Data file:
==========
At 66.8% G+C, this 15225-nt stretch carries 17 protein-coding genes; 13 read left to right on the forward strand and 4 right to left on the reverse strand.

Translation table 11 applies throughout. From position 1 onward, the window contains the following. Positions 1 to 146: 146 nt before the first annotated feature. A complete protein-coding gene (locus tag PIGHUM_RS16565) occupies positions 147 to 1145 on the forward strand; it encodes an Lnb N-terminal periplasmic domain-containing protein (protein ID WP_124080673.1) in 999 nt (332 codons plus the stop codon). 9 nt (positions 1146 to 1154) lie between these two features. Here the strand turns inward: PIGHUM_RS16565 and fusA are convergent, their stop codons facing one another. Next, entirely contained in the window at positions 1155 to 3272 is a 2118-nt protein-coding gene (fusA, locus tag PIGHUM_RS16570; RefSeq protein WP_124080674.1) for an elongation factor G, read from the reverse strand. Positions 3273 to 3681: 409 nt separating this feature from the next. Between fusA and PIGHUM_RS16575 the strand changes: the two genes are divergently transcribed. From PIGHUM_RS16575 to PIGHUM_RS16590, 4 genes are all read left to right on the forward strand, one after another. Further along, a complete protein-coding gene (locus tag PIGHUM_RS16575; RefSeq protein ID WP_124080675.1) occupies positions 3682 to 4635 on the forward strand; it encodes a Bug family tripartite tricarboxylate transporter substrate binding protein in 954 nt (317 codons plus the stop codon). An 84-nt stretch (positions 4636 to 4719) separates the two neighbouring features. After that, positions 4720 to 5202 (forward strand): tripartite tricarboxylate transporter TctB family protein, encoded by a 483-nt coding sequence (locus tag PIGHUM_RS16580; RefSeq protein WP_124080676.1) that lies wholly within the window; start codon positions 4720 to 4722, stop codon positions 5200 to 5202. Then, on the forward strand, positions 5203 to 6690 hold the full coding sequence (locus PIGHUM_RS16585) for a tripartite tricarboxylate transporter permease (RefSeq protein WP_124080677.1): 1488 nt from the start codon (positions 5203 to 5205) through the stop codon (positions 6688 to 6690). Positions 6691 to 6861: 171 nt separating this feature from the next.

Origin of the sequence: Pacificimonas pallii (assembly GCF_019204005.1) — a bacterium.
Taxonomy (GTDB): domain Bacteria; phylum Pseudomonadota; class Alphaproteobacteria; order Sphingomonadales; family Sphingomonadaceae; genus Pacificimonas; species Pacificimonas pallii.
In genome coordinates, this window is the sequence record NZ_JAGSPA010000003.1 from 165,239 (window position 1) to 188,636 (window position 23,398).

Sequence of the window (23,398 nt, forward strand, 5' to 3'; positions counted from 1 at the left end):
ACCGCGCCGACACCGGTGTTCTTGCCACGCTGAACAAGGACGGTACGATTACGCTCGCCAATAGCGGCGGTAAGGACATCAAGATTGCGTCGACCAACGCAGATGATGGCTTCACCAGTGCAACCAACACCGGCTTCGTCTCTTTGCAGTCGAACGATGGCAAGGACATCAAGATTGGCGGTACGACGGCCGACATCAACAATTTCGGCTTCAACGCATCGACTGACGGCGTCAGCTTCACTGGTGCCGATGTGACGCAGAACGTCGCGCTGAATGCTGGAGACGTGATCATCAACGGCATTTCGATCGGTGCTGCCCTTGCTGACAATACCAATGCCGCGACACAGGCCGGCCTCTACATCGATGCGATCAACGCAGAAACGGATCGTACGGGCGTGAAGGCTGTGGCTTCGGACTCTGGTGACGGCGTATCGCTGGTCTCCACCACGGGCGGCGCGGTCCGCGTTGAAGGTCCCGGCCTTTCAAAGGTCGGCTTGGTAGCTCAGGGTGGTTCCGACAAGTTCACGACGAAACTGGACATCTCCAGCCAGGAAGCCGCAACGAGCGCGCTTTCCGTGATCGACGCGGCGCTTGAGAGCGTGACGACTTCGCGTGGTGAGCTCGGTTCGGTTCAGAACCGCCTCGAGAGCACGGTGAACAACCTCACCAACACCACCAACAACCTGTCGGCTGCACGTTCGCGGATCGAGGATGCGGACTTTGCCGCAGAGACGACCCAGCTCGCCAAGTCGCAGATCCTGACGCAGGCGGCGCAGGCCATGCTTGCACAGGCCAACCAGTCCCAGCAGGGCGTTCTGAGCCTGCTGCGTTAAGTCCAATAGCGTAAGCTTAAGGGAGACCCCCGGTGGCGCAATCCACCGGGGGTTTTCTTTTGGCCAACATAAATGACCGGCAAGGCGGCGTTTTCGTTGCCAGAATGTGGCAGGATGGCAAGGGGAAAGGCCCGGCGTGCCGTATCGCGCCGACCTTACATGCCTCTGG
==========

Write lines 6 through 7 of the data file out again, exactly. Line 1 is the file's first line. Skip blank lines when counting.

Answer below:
Sequence of the window (23,398 nt, forward strand, 5' to 3'; positions counted from 1 at the left end):
ACCGCGCCGACACCGGTGTTCTTGCCACGCTGAACAAGGACGGTACGATTACGCTCGCCAATAGCGGCGGTAAGGACATCAAGATTGCGTCGACCAACGCAGATGATGGCTTCACCAGTGCAACCAACACCGGCTTCGTCTCTTTGCAGTCGAACGATGGCAAGGACATCAAGATTGGCGGTACGACGGCCGACATCAACAATTTCGGCTTCAACGCATCGACTGACGGCGTCAGCTTCACTGGTGCCGATGTGACGCAGAACGTCGCGCTGAATGCTGGAGACGTGATCATCAACGGCATTTCGATCGGTGCTGCCCTTGCTGACAATACCAATGCCGCGACACAGGCCGGCCTCTACATCGATGCGATCAACGCAGAAACGGATCGTACGGGCGTGAAGGCTGTGGCTTCGGACTCTGGTGACGGCGTATCGCTGGTCTCCACCACGGGCGGCGCGGTCCGCGTTGAAGGTCCCGGCCTTTCAAAGGTCGGCTTGGTAGCTCAGGGTGGTTCCGACAAGTTCACGACGAAACTGGACATCTCCAGCCAGGAAGCCGCAACGAGCGCGCTTTCCGTGATCGACGCGGCGCTTGAGAGCGTGACGACTTCGCGTGGTGAGCTCGGTTCGGTTCAGAACCGCCTCGAGAGCACGGTGAACAACCTCACCAACACCACCAACAACCTGTCGGCTGCACGTTCGCGGATCGAGGATGCGGACTTTGCCGCAGAGACGACCCAGCTCGCCAAGTCGCAGATCCTGACGCAGGCGGCGCAGGCCATGCTTGCACAGGCCAACCAGTCCCAGCAGGGCGTTCTGAGCCTGCTGCGTTAAGTCCAATAGCGTAAGCTTAAGGGAGACCCCCGGTGGCGCAATCCACCGGGGGTTTTCTTTTGGCCAACATAAATGACCGGCAAGGCGGCGTTTTCGTTGCCAGAATGTGGCAGGATGGCAAGGGGAAAGGCCCGGCGTGCCGTATCGCGCCGACCTTACATGCCTCTGG